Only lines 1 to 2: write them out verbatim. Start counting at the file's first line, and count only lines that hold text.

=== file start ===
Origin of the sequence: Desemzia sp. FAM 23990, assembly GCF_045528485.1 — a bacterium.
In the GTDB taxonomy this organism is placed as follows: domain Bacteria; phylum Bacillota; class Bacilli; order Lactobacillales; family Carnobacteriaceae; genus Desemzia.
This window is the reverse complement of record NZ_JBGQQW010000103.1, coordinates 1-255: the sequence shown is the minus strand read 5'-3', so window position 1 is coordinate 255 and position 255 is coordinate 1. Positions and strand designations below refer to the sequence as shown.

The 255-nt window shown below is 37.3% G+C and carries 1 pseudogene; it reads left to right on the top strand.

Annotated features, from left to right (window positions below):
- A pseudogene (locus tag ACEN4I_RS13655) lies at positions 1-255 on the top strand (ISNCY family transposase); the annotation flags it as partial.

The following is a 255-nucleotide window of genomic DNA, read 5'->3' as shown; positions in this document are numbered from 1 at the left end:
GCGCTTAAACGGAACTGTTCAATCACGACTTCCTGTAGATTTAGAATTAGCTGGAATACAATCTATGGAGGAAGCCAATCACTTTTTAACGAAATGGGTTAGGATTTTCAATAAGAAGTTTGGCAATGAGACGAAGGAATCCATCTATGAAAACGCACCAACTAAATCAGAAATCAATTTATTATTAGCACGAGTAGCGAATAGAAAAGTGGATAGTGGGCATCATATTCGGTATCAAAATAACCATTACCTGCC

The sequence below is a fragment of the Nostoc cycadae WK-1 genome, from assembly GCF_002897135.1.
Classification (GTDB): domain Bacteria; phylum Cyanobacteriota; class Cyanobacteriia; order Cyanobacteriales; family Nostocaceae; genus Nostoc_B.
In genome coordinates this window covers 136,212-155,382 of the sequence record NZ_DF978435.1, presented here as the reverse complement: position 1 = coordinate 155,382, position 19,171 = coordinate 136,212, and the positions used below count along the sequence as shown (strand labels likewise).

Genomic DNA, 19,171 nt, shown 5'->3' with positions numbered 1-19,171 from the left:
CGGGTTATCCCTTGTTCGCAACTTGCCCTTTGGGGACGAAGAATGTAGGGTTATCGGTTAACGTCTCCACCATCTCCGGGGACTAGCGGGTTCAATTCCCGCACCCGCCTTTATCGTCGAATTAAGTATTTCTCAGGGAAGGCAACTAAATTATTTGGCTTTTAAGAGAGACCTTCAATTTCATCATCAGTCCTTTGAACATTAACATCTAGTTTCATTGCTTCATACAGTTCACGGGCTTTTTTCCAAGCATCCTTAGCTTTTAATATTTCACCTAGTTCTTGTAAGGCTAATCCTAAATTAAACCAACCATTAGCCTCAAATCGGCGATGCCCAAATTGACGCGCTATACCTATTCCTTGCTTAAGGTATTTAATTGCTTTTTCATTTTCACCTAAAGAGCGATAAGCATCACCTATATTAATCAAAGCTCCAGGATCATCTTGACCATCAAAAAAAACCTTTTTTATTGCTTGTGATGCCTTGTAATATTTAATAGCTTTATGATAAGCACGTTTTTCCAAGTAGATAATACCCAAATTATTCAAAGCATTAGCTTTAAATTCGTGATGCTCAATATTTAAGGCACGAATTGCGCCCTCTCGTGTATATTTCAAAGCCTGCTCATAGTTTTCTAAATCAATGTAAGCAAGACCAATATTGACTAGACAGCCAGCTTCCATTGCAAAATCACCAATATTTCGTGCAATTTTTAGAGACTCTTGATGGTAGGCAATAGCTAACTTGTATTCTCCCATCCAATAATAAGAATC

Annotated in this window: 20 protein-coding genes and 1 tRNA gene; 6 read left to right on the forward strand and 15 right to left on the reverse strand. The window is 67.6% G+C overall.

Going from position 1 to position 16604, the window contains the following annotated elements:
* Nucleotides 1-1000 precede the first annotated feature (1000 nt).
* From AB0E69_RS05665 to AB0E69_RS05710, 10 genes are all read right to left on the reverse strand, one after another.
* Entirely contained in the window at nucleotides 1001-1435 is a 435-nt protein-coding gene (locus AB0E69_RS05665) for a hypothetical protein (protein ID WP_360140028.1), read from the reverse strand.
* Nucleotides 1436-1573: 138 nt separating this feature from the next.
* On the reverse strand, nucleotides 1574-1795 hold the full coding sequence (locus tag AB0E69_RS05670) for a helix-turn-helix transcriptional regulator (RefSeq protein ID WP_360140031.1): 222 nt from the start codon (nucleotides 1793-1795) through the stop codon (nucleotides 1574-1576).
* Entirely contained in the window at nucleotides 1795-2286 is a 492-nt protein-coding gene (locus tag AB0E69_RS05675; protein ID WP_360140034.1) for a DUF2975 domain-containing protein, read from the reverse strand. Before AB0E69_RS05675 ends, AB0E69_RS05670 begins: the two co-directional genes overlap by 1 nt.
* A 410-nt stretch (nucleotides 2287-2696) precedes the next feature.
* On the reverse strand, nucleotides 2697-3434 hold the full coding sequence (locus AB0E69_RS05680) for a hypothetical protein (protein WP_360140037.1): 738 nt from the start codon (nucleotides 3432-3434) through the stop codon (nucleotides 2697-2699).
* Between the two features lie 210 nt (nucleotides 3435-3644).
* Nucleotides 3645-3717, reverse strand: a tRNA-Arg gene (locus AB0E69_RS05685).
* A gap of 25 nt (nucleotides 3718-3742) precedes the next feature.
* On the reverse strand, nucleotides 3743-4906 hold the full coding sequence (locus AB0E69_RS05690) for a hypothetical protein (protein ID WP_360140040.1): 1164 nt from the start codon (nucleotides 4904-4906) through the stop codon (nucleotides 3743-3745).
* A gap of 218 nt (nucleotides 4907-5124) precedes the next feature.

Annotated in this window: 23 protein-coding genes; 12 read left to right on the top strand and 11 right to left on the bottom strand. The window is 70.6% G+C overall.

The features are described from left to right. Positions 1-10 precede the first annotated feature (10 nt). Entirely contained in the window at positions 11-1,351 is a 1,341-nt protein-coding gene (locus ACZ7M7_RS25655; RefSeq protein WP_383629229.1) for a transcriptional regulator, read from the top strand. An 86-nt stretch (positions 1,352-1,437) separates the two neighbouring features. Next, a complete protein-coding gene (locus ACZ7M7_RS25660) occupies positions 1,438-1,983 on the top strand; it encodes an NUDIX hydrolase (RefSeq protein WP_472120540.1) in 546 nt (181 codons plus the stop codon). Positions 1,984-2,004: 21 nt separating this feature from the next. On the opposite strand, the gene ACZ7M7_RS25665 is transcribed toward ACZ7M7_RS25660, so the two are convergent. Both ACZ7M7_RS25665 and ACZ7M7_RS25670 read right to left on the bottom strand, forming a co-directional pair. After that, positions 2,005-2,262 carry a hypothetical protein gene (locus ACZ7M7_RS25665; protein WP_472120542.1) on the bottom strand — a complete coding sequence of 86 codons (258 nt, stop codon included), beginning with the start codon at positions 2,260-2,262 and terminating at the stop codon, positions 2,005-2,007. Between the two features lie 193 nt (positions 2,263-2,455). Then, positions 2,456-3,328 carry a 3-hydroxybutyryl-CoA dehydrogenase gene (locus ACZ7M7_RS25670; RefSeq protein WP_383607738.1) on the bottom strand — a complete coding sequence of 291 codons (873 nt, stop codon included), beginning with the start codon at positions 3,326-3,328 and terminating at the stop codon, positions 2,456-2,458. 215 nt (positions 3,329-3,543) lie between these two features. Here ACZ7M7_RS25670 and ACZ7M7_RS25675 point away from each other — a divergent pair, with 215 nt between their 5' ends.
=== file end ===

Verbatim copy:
Origin of the sequence: Desemzia sp. FAM 23990, assembly GCF_045528485.1 — a bacterium.
In the GTDB taxonomy this organism is placed as follows: domain Bacteria; phylum Bacillota; class Bacilli; order Lactobacillales; family Carnobacteriaceae; genus Desemzia.